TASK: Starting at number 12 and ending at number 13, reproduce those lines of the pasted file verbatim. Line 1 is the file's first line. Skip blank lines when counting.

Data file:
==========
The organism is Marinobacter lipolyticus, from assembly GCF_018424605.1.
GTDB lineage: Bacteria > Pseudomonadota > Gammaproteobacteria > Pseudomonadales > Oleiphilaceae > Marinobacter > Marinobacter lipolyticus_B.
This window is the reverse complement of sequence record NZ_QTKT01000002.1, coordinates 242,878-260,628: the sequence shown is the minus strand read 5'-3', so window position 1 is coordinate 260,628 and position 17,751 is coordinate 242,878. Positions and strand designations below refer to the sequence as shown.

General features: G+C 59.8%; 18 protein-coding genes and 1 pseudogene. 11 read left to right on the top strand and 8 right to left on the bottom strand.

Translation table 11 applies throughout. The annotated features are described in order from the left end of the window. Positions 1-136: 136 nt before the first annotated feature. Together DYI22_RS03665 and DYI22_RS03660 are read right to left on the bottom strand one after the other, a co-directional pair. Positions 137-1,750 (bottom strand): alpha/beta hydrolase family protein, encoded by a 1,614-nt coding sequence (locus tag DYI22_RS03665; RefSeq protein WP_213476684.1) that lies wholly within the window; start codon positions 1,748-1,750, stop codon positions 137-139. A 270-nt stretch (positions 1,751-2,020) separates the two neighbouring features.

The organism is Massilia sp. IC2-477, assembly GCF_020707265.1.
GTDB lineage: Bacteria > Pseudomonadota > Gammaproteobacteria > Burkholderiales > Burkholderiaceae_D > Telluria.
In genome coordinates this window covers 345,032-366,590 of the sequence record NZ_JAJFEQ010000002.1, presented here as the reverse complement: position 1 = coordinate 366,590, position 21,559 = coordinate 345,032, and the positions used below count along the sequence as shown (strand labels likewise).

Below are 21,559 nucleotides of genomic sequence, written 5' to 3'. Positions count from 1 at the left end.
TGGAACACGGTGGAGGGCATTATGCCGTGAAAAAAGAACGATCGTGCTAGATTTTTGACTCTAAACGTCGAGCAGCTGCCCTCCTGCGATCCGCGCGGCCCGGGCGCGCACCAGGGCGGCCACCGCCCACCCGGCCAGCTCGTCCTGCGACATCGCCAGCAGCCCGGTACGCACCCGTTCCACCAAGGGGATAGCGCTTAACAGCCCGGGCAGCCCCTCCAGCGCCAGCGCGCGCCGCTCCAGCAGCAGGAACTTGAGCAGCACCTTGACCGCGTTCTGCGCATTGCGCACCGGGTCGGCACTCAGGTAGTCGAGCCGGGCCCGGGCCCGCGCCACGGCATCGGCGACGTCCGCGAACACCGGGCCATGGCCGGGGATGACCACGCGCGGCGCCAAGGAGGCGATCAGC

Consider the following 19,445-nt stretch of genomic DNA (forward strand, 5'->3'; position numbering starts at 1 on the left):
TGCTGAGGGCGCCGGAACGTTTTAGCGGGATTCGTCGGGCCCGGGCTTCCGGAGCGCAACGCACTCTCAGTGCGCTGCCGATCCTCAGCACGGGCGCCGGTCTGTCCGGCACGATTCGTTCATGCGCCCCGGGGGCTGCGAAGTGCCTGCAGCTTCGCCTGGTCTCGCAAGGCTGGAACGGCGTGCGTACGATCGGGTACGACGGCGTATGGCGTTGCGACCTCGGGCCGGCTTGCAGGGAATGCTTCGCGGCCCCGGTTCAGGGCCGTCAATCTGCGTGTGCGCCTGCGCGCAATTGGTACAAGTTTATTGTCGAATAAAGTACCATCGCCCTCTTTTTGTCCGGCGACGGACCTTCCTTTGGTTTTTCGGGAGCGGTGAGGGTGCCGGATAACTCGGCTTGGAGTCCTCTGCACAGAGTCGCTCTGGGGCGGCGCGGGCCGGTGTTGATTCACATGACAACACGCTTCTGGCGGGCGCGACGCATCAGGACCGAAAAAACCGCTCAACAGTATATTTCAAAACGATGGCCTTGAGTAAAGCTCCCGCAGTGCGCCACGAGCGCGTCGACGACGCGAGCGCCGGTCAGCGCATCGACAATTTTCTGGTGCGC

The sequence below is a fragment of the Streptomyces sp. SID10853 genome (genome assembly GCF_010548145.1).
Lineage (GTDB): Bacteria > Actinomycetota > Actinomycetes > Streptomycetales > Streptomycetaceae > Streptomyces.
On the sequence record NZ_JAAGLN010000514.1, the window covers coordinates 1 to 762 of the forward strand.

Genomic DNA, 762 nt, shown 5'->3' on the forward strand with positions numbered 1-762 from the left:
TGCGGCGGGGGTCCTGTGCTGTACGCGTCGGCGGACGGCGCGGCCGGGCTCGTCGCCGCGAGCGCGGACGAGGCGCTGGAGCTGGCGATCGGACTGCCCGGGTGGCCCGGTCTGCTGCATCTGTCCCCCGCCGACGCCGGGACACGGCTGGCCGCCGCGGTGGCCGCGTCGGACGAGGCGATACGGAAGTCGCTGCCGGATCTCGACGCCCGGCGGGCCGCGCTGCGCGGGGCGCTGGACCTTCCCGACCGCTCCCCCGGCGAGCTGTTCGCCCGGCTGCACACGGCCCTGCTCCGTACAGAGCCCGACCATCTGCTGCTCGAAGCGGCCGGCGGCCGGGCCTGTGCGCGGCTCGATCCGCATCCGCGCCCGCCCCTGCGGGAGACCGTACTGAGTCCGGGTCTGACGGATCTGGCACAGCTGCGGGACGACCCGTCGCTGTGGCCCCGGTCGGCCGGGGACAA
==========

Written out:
TGCTGAGGGCGCCGGAACGTTTTAGCGGGATTCGTCGGGCCCGGGCTTCCGGAGCGCAACGCACTCTCAGTGCGCTGCCGATCCTCAGCACGGGCGCCGGTCTGTCCGGCACGATTCGTTCATGCGCCCCGGGGGCTGCGAAGTGCCTGCAGCTTCGCCTGGTCTCGCAAGGCTGGAACGGCGTGCGTACGATCGGGTACGACGGCGTATGGCGTTGCGACCTCGGGCCGGCTTGCAGGGAATGCTTCGCGGCCCCGGTTCAGGGCCGTCAATCTGCGTGTGCGCCTGCGCGCAATTGGTACAAGTTTATTGTCGAATAAAGTACCATCGCCCTCTTTTTGTCCGGCGACGGACCTTCCTTTGGTTTTTCGGGAGCGGTGAGGGTGCCGGATAACTCGGCTTGGAGTCCTCTGCACAGAGTCGCTCTGGGGCGGCGCGGGCCGGTGTTGATTCACATGACAACACGCTTCTGGCGGGCGCGACGCATCAGGACCGAAAAAACCGCTCAACAGTATATTTCAAAACGATGGCCTTGAGTAAAGCTCCCGCAGTGCGCCACGAGCGCGTCGACGACGCGAGCGCCGGTCAGCGCATCGACAATTTTCTGGTGCGC

The sequence below is a fragment of the Streptomyces sp. SID10853 genome (genome assembly GCF_010548145.1).